to the aid of East Tennessee. The local-defense men of Georgia and Alabama might co-operate. It would be well to make inquiry as to events. I will go into the country this morning, but will return early in the afternoon. Please confer with General Lee.
Yours, truly &c.,
JONESBOROUGH, August 29, 1863.
The Federal have taken Knoxville. By this time East Tennessee is sundered. Bragg's army is separated from upper East Tennessee. From Knoxville up to Abingdon, Va., is held by a very small force. If from five to eight regiments could be sent to co-operate with General Buckner, he could protect upper East Tennessee with all its iron, niter, salt, and lead interests. All the rolling-stock of the East Tennessee and Virginia road is idle at Briston, and might be used if a brigade or so could be sent there. Can it be done? I earnestly urge it.
LANDON C. HAYNES,
C. S. Congress.
Approved by General Jackson.
I have no other intelligence of this and hope it is exaggerated.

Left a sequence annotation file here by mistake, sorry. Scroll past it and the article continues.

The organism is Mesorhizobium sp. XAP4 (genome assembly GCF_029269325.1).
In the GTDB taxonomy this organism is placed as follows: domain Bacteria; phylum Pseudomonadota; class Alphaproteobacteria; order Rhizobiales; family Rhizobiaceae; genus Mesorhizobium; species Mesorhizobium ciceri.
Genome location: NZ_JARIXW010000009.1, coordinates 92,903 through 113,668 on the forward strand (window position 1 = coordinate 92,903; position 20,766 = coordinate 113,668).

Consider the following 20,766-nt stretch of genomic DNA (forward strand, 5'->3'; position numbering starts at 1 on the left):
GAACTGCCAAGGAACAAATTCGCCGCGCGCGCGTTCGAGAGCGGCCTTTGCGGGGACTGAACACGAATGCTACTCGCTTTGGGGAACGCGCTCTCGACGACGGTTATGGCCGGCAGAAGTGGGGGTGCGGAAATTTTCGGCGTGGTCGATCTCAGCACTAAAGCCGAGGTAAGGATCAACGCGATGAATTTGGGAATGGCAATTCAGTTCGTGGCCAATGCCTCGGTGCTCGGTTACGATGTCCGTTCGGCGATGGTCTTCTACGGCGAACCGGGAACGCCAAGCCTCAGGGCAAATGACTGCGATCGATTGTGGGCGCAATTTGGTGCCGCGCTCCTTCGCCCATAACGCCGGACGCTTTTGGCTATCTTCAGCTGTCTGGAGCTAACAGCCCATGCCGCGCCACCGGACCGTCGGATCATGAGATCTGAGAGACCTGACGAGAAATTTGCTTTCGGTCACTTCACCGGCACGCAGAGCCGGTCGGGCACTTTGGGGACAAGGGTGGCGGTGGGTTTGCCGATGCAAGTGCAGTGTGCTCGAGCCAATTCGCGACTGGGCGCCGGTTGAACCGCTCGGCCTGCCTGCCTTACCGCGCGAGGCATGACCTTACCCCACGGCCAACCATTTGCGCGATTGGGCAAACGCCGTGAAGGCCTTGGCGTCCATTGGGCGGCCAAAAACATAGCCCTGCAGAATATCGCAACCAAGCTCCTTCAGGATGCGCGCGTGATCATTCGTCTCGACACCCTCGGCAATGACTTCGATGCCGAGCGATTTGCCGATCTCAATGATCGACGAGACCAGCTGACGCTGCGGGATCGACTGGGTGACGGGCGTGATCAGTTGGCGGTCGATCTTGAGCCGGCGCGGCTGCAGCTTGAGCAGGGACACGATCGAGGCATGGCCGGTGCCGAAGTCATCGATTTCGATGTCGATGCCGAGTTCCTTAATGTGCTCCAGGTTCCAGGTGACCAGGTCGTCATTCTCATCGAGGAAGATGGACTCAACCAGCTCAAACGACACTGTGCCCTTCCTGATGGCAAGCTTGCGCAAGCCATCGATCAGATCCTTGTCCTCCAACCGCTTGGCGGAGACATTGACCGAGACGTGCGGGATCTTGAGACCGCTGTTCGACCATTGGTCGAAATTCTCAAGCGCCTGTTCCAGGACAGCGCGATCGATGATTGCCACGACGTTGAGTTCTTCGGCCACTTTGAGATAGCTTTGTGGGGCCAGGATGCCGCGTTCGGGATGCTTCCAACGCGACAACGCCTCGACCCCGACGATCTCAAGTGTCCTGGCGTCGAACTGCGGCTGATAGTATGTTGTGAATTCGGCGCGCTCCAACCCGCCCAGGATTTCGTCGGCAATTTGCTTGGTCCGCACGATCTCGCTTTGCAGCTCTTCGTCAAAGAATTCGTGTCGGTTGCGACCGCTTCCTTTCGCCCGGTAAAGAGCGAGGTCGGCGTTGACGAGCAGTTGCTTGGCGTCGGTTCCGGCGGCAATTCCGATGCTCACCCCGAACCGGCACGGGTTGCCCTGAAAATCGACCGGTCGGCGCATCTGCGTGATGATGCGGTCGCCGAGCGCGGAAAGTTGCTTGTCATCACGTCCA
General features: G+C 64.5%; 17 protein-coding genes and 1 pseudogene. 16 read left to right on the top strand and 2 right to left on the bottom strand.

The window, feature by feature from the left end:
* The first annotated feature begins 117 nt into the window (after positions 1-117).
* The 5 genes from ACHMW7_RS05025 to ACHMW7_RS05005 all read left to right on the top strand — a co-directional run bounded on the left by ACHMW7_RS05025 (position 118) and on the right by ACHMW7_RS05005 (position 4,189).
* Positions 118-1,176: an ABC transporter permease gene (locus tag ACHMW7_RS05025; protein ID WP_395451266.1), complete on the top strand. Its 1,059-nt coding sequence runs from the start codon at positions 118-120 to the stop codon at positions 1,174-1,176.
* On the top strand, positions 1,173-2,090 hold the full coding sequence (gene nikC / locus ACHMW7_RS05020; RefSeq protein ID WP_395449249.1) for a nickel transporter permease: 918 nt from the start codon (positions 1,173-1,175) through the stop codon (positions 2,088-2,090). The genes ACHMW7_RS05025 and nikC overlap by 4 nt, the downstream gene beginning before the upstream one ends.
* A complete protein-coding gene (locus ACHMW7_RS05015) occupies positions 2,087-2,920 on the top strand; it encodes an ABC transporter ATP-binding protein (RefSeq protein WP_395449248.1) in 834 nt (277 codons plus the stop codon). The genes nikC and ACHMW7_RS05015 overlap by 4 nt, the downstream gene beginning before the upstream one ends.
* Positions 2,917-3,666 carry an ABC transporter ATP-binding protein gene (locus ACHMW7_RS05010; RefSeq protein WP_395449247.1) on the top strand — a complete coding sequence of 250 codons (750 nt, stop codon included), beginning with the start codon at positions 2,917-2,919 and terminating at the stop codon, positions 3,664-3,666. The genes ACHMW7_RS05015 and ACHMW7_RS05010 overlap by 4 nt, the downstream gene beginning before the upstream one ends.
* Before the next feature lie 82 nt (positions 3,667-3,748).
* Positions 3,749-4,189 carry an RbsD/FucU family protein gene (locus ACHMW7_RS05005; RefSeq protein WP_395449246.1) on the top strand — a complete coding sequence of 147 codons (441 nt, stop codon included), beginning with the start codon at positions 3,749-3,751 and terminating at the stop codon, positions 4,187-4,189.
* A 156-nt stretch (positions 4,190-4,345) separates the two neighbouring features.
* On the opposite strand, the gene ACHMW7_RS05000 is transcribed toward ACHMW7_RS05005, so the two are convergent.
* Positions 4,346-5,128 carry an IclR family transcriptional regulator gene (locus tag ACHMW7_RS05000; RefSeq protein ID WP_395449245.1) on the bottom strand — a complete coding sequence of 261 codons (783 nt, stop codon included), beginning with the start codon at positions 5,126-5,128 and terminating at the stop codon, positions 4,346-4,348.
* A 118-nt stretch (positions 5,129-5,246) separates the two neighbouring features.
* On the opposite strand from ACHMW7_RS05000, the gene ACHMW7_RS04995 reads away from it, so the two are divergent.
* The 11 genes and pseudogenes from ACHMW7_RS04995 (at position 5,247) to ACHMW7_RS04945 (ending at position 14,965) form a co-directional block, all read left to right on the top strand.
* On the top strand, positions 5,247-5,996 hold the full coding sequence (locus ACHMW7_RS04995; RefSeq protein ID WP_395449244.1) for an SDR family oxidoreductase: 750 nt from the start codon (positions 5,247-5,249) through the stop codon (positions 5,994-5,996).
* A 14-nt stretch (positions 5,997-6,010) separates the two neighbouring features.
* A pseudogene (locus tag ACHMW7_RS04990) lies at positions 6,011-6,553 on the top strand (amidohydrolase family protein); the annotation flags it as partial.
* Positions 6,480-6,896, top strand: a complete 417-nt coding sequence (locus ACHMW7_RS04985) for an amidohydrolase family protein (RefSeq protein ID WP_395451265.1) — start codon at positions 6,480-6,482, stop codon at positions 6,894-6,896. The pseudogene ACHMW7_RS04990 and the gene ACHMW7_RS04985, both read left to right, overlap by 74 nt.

What is to be or can be done? The Adjutant-General may have other dispatches.
CHATTANOOGA, August 30, 1863.
The enemy's forces are apparently moving for a union or within supporting distance on the other side of the river. Against this, we cannot possibly hold our long line from Virginia to Georgia. We shall accordingly concentrate as far as necessary in front of our supplies. Traitors have already broken the railroad and telegraph beyond Knoxville. Have sent paroled prisoners to Atlanta. Arms for them should be sent there by eastern route.
HEADQUARTERS POLK'S CORPS,
Chattanooga, August 30, 1863.
Lieutenant Colonel GEORGE W. BRENT:
COLONEL: I am just in receipt of your note advising me of the approach of the enemy's cavalry within 5 miles of the junction of the Trenton and Bridgeport roads, and suggesting the withdrawal of my guards and pickets to the intersection of those roads. In reply I have to state that I have not nor have I ever had any troops beyond Lookout Creek. I have one regiment on the other side of the mountain and a line of pickets from Wauhatchie to the river,